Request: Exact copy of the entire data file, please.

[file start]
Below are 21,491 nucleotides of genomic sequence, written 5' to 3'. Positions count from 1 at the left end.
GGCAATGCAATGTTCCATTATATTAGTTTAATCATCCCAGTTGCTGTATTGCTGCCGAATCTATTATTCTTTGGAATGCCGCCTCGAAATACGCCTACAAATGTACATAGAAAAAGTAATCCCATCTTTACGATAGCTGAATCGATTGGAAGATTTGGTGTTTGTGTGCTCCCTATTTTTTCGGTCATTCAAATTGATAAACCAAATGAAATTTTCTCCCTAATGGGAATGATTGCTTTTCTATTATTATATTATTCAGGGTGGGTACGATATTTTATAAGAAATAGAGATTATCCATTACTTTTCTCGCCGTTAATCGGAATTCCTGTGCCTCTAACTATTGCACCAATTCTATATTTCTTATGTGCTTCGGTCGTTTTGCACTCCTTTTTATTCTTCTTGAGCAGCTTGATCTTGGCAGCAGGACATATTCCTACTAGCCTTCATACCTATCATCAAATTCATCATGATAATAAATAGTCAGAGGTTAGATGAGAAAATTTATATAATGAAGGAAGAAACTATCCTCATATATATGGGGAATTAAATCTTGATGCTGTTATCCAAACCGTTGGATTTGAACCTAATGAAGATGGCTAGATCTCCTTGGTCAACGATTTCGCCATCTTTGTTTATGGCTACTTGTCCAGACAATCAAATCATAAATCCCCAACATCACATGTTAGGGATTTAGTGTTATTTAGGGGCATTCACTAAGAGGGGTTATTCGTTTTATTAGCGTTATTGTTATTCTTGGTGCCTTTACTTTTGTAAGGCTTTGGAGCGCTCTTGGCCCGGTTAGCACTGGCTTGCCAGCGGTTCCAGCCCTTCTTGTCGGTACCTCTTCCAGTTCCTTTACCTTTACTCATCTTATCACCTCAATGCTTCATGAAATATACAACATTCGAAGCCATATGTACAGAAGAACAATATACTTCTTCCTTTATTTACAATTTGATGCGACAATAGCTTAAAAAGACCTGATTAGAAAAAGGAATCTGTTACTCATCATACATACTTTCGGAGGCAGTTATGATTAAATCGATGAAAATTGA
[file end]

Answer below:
Below are 21,491 nucleotides of genomic sequence, written 5' to 3'. Positions count from 1 at the left end.
GGCAATGCAATGTTCCATTATATTAGTTTAATCATCCCAGTTGCTGTATTGCTGCCGAATCTATTATTCTTTGGAATGCCGCCTCGAAATACGCCTACAAATGTACATAGAAAAAGTAATCCCATCTTTACGATAGCTGAATCGATTGGAAGATTTGGTGTTTGTGTGCTCCCTATTTTTTCGGTCATTCAAATTGATAAACCAAATGAAATTTTCTCCCTAATGGGAATGATTGCTTTTCTATTATTATATTATTCAGGGTGGGTACGATATTTTATAAGAAATAGAGATTATCCATTACTTTTCTCGCCGTTAATCGGAATTCCTGTGCCTCTAACTATTGCACCAATTCTATATTTCTTATGTGCTTCGGTCGTTTTGCACTCCTTTTTATTCTTCTTGAGCAGCTTGATCTTGGCAGCAGGACATATTCCTACTAGCCTTCATACCTATCATCAAATTCATCATGATAATAAATAGTCAGAGGTTAGATGAGAAAATTTATATAATGAAGGAAGAAACTATCCTCATATATATGGGGAATTAAATCTTGATGCTGTTATCCAAACCGTTGGATTTGAACCTAATGAAGATGGCTAGATCTCCTTGGTCAACGATTTCGCCATCTTTGTTTATGGCTACTTGTCCAGACAATCAAATCATAAATCCCCAACATCACATGTTAGGGATTTAGTGTTATTTAGGGGCATTCACTAAGAGGGGTTATTCGTTTTATTAGCGTTATTGTTATTCTTGGTGCCTTTACTTTTGTAAGGCTTTGGAGCGCTCTTGGCCCGGTTAGCACTGGCTTGCCAGCGGTTCCAGCCCTTCTTGTCGGTACCTCTTCCAGTTCCTTTACCTTTACTCATCTTATCACCTCAATGCTTCATGAAATATACAACATTCGAAGCCATATGTACAGAAGAACAATATACTTCTTCCTTTATTTACAATTTGATGCGACAATAGCTTAAAAAGACCTGATTAGAAAAAGGAATCTGTTACTCATCATACATACTTTCGGAGGCAGTTATGATTAAATCGATGAAAATTGA